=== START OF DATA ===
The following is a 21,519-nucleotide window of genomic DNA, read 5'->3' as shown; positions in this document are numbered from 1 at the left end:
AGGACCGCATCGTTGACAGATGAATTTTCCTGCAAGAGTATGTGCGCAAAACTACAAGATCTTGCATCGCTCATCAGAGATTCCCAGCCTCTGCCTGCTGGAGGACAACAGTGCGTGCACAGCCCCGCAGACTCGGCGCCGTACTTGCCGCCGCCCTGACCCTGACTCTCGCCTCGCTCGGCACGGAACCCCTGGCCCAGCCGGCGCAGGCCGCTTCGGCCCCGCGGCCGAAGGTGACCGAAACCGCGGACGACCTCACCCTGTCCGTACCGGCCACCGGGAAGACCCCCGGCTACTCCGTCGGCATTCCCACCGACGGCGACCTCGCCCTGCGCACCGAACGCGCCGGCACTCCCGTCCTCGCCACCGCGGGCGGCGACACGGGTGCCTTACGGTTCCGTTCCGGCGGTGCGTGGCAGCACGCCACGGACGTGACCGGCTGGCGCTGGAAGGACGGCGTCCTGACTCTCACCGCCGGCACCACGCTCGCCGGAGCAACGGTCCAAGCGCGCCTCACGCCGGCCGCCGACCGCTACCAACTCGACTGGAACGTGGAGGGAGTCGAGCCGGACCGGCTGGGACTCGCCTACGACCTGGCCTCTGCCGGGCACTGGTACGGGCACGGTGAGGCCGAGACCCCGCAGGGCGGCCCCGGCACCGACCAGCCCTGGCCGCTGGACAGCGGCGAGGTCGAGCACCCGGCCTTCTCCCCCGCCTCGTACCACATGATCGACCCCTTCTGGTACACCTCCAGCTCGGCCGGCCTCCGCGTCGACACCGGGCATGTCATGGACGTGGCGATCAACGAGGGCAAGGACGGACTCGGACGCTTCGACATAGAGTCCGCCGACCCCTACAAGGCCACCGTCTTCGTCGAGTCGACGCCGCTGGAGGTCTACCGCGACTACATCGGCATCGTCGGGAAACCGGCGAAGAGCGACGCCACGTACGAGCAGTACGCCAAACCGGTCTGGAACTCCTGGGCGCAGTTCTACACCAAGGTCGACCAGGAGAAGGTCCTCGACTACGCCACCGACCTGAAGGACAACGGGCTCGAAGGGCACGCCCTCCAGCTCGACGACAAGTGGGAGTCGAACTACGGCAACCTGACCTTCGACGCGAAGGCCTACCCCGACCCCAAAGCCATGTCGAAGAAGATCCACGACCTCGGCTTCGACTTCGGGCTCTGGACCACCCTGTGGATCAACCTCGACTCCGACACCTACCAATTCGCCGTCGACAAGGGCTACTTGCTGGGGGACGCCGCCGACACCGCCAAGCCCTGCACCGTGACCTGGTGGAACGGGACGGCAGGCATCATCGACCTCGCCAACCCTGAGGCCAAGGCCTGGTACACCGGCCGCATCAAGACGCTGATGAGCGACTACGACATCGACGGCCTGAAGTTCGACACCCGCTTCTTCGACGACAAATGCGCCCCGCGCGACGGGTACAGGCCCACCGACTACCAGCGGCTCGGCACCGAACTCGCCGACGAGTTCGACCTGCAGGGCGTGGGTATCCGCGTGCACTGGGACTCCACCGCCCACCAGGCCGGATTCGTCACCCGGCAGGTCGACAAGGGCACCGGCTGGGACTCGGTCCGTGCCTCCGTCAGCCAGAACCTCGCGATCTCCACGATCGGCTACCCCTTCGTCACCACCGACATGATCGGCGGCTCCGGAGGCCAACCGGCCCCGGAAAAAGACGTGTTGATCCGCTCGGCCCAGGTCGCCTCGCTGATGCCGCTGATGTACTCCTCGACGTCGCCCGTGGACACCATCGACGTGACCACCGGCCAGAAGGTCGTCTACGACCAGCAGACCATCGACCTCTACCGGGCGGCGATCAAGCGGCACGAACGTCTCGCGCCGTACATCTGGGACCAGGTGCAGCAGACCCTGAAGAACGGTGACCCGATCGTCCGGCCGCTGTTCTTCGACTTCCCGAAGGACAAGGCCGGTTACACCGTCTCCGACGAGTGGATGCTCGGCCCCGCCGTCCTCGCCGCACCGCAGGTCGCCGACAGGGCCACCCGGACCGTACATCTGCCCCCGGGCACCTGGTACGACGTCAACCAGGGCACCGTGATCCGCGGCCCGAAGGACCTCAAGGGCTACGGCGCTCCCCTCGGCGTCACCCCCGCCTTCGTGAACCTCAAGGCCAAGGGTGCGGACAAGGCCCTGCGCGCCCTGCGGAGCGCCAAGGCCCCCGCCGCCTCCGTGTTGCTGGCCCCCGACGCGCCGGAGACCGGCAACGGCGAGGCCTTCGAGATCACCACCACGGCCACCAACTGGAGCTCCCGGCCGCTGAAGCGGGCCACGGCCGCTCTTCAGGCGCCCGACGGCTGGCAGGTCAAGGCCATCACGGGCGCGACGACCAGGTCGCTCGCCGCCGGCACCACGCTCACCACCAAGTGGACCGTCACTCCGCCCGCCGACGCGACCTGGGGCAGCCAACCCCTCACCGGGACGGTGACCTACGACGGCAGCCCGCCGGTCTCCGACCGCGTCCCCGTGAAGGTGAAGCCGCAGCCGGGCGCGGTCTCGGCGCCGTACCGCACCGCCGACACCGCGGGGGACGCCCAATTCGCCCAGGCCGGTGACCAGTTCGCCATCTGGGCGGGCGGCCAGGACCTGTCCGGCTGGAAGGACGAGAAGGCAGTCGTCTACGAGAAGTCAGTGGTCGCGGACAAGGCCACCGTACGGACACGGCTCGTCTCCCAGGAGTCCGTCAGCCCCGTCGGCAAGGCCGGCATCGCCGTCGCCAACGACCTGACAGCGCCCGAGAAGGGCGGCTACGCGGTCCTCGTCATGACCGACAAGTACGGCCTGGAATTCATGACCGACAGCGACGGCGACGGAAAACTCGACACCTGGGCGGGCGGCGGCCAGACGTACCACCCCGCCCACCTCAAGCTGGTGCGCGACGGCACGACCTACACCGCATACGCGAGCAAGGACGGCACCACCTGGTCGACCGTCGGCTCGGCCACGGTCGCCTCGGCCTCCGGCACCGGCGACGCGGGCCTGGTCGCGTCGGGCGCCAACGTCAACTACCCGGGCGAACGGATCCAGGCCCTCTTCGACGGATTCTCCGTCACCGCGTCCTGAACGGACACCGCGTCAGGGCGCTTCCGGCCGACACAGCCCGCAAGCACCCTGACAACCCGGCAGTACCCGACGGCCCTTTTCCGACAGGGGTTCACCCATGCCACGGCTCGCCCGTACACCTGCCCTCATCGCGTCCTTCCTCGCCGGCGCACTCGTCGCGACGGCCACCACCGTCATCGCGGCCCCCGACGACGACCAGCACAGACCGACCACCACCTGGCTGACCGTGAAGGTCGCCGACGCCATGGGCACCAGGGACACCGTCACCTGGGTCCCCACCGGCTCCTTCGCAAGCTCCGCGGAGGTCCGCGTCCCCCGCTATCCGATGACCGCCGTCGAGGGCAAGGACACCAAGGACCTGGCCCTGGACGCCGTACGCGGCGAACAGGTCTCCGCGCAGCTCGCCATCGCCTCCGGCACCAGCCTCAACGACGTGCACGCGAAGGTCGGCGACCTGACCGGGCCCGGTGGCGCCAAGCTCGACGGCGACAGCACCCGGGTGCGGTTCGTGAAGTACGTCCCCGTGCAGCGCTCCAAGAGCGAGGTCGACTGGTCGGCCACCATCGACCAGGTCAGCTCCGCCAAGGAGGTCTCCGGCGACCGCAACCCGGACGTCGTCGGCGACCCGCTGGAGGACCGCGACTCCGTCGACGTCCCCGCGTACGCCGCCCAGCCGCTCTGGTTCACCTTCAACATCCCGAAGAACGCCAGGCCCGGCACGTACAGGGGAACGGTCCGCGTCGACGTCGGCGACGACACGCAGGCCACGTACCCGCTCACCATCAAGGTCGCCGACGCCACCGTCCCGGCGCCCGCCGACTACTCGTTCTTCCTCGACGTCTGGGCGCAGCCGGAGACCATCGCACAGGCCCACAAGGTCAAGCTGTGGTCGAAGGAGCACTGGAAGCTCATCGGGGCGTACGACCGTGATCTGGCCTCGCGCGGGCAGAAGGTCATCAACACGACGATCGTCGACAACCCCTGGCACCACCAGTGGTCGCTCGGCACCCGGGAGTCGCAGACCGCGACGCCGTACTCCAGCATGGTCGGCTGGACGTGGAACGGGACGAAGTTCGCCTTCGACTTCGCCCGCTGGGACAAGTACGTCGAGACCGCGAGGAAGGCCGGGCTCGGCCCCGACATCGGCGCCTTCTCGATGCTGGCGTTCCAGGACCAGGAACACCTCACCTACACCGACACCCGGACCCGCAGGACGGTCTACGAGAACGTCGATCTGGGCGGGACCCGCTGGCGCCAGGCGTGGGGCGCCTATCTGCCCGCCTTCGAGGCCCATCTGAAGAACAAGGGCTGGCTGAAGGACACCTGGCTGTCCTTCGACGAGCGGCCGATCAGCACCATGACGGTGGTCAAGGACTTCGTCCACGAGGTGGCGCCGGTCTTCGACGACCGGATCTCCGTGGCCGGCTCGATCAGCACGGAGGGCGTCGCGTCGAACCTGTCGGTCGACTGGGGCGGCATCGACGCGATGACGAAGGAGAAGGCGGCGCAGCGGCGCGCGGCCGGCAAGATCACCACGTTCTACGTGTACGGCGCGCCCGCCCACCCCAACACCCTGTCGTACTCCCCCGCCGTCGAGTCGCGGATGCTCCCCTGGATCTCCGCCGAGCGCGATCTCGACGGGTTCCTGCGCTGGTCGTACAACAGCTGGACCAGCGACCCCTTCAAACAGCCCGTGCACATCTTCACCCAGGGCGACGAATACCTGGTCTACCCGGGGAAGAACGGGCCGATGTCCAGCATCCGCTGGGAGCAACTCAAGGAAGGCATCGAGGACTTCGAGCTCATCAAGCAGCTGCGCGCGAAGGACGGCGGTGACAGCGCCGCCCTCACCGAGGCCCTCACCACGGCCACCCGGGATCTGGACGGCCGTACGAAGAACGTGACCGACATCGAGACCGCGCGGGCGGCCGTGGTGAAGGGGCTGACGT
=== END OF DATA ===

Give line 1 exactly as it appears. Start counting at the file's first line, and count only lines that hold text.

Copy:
The following is a 21,519-nucleotide window of genomic DNA, read 5'->3' as shown; positions in this document are numbered from 1 at the left end: